matrix.writeDigitNum(4, (counter / 1000), drawDots);
    matrix.writeDigitNum(3, (counter / 100) % 10, drawDots);
    matrix.drawColon(drawDots);
    matrix.writeDigitNum(2, (counter / 10) % 10, drawDots);
    matrix.writeDigitNum(1, counter % 10, drawDots);
   
    blinkcounter+=50;
    if (blinkcounter < 500) {
      drawDots = false;
    } else if (blinkcounter < 1000) {
      drawDots = true;
    } else {
      blinkcounter = 0;
    }
    matrix.writeDisplay();
    delay(10);
  }
}

Q :Try the Arduino “i2c scanner” sketch. Do both displays report the same address?


I check 0x70

Q : Try connecting the “i2c hi” pin to the Vcc pin.

A : Seller says : Fifth pin is I2C bus pull high which was already short to 5v that we confirmed earlier. All you need is 12v power supply and I2C two wire

Sorry, I have no more ideas.

I just stumbled across this old thread that wasn't really answered, so I thought I could add my 2cents. LED displays that are over one inch high use multiple led's in series, so they require more voltage than the smaller ones. Red displays will work OK on 5 volts, but greens take at least 6 and blues take 8 or more, and the ht16k33 chip has a maximum voltage rating of 5.5 volts. Means if the displays are green or blue there needs to be buffering circuitry to switch the higher voltage to the displays and a separate display minus or display plus wire.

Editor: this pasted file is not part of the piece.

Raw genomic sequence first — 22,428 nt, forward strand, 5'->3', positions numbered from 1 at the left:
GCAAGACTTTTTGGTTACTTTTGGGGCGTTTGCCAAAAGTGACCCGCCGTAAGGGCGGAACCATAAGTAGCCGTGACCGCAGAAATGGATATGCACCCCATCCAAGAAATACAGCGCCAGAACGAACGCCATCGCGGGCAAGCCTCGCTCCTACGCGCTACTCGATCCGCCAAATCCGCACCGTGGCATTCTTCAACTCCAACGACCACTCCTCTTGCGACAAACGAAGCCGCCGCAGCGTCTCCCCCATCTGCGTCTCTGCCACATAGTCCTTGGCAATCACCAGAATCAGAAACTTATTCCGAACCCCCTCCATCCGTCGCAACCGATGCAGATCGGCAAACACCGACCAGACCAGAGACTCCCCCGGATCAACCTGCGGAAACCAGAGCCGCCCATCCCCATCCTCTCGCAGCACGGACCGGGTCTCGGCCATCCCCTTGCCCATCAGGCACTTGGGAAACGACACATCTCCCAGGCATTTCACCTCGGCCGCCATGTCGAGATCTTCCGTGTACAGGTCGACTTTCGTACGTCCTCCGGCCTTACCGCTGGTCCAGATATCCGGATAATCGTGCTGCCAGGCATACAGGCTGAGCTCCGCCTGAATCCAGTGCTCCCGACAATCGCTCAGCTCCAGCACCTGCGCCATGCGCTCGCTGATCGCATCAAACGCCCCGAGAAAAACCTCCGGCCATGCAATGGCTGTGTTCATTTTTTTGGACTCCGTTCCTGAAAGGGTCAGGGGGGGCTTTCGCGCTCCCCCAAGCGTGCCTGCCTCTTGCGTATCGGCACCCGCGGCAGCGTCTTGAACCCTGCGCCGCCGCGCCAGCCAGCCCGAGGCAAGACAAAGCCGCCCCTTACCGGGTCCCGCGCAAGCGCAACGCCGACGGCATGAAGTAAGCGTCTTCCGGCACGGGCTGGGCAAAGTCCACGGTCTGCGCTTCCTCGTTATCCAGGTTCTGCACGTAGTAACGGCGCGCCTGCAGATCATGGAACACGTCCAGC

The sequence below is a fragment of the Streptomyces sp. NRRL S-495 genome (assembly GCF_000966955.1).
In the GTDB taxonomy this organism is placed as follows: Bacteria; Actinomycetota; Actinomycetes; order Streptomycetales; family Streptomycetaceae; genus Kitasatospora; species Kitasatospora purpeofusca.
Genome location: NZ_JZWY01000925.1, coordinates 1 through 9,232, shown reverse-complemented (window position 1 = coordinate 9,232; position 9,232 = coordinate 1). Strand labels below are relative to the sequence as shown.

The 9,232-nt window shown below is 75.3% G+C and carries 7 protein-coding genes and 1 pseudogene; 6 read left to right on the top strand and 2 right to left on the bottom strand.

The OP's link does not work any more, but it sounds to me, from post #2, like the OP was supplying 12V to the module. I would guess it contains a regulator to supply the ht chip with 5V or 3.3V, and the high voltage buffers you mentioned. But maybe my guess is also worth $0.02!

The module is a 5v module, I have it in my LED driver library.

Module description

I found this similar item. The red version 5V but the green version says it needs 9V. Perhaps the OP found a blue or white version which required 12V.

PaulRB: I found this similar item. The red version 5V but the green version says it needs 9V. Perhaps the OP found a blue or white version which required 12V.

The interface is probably the same, the driver on the green version is non-inverting.